The monstrous, green-glowing thing came stilting toward them again but could not immediately pass between the stone spikes. It stopped short a few paces away from Vansen’s side. He leaped out and stabbed hard at the place he thought the thing should have eyes, but his gurodir only skimmed off hard plate. The tail lashed at him. He danced back out of its reach and his coral lamp fell off his head. Strangely, the monster’s glow dimmed, as though some inner light had guttered and almost failed. Van¬sen snatched up the headband and jumped back into the forest of stones, putting his back against the nearest Funderlings as he pulled his lamp into place. The creature was glowing brightly again. It was too big, too strong, too well armored. Vansen could see no way to defeat it.
But what else could they do except fight? From what Spelter had said, this many-legged beast was not the only one of its kind, and even if they could hold it off, that would only bring more unsuspecting Funderlings out in search of them, no better armed against such a horror than they had been.
What would be useful against this thing? Fire, likely—Spelter had said he drove one away with a torch. But what else? It seemed like nothing short of a rifle ball would pierce it and the Funderlings did not have such things. There was Chert’s bombard, the one that had devastated the at¬tacking Qar, but they hadn’t brought one of those along on this expedi¬tion. Still, if they survived, it would be something to think about . . .
So—spears and my sword, and a few rocks. If they couldn’t beat the crea¬ture with the long, strong gurodir spears, they certainly weren’t going to be able to kill it with a few small stones . . .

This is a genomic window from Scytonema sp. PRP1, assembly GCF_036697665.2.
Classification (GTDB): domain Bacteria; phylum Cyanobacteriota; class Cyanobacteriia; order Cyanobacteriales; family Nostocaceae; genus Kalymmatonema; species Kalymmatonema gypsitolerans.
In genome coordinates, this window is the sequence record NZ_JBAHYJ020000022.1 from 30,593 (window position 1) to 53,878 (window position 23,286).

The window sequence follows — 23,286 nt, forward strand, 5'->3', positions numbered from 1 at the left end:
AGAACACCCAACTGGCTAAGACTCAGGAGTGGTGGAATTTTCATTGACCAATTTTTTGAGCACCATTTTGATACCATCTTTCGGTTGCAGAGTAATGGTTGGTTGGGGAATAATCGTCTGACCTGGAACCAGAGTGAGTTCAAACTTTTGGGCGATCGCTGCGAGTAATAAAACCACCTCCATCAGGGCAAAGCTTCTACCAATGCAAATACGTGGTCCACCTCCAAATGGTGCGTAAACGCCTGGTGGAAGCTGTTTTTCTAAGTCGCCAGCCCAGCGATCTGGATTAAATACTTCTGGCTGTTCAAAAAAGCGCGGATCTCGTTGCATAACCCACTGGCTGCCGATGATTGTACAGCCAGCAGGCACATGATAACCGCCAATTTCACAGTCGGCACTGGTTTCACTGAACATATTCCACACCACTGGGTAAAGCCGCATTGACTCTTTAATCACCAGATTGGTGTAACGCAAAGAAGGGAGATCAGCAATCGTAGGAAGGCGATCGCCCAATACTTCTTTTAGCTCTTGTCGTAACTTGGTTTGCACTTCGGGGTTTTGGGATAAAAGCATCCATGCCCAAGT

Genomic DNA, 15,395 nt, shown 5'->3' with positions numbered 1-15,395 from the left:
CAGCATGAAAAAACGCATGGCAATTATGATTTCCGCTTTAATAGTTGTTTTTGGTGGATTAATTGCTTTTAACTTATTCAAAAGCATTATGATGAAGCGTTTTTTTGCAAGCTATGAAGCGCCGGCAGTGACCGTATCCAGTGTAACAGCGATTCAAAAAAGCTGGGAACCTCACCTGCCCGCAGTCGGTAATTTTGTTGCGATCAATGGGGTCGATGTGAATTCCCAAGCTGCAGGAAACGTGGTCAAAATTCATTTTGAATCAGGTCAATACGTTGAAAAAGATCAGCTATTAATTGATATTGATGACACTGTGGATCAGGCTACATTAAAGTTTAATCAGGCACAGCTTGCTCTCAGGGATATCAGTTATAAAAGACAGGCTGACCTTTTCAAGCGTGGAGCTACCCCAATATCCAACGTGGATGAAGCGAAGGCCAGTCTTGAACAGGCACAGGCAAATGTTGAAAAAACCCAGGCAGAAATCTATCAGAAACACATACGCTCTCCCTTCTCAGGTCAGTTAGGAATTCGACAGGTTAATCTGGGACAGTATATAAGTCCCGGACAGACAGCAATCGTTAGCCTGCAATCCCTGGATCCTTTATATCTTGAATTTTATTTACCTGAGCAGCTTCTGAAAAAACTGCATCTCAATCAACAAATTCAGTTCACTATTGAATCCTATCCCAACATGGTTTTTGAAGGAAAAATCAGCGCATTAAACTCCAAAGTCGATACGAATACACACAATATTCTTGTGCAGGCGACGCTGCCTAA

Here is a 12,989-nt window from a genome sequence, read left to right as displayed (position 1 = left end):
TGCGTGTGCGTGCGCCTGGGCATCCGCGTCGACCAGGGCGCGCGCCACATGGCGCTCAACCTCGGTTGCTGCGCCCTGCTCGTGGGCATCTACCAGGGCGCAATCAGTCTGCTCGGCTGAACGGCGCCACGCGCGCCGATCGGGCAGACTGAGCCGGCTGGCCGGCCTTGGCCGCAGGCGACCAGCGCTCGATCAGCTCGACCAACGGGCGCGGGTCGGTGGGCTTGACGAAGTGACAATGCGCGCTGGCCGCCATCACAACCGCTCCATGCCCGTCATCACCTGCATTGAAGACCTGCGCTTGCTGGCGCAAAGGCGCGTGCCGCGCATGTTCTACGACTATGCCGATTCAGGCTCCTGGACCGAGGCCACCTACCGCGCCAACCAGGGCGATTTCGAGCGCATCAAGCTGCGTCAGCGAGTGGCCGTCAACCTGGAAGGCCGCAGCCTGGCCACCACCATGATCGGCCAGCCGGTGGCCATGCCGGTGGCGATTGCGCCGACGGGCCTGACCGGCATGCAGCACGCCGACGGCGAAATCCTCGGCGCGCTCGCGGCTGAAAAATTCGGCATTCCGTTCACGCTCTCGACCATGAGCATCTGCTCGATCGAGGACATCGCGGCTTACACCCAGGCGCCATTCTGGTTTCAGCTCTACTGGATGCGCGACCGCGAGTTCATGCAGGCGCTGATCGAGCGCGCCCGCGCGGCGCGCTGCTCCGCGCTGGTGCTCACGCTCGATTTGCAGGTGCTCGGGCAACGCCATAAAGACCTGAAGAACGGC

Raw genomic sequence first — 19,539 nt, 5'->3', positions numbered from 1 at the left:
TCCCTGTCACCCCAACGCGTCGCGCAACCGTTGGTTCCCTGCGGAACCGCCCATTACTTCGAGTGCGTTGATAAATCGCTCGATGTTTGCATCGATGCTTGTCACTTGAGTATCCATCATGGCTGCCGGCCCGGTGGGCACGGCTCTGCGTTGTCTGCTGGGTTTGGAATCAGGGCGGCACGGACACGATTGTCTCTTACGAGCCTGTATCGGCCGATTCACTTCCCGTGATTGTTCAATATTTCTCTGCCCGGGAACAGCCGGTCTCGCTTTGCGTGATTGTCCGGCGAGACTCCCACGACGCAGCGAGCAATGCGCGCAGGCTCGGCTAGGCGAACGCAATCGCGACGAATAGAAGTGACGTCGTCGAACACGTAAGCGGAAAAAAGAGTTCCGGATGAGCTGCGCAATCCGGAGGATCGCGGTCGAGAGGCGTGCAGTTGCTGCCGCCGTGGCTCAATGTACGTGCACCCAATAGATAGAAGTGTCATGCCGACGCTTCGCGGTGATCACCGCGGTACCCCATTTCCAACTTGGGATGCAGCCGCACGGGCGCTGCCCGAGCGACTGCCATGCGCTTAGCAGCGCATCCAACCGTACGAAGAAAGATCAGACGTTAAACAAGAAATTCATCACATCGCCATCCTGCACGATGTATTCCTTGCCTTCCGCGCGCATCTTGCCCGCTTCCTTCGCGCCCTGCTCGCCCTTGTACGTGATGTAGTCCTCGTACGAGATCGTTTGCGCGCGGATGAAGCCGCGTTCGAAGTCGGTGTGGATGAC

A sudden idea came to him—an unlikely one, but Vansen was growing more desperate by the moment. The many-legged monster had tired of trying to butt its way through the stalagmites and was attempting to climb over them instead, and was slowly, awkwardly succeeding. The faces of Vansen’s Funderling allies were full of hopeless terror.
“Spelter,” he called to the Qar scout. “How is he?”
The langedy-legged man, as Jasper had called him, looked up. “He’s burned, but most of the venom is on his plate. . . .” He jabbed at the armor with his finger where it lay in a heap beside Sledge Jasper, who was murmuring and twitching as if in a deep fever.
“Leave him. One of the others can see to him.” Vansen told the drow scout what he wanted him to find. “I can’t see well enough, Spelter, but you can. Go, find it for us! We’ll keep the thing’s attention here.”
Spelter went so quickly that he seemed to vanish like a ghost at dawn. Vansen turned back to the rest of the men, who were crouching as far back from the approaching beast as they could. “Spears up and jabbing!” he ordered. “If you can’t find something soft to jab at like a joint or an eye, just whack at the cursed thing as hard as you can! And shout!” He didn’t even know if the creature had ears, but he was leaving nothing to chance.
The monster was almost upon them, teetering on a high spike of rock, legs flailing as it sought purchase to pull itself off the pinnacle. The shouts of Vansen and the Funderlings became louder, fueled by panic. The thing actually caught one of the warders in a sweeping claw, but with the Funderling in its grip it could not pull its claw-arm back. Two more warders leaped at it, prying at the crablike claw until the wounded man fell out onto the ground, gasping and coughing, bleeding in a wide band across his chest where his mail shirt had been crushed against his flesh.
The monster tipped and slid backward a little, then could not get up onto the pointed stone again. Heartened, the Funderlings redoubled their efforts, cracking on the beast’s armor so hard with the ends of their heavy spears that they made a noise like high-pitched thunder in the echoing cavern.
Vansen had his spear in one hand and his sword in the other. Once he even managed to get his spear into the thing’s bizarre mouth, but could not drive it in more than a few inches, and although the monster shied back it did not seem badly hurt. Another moment he saw a black spot that he thought must be an eye on the side of the weird, flat head, but when he tried to reach it with his sword, the beast almost took his head off with a flailing leg and he had to retreat behind a stalagmite.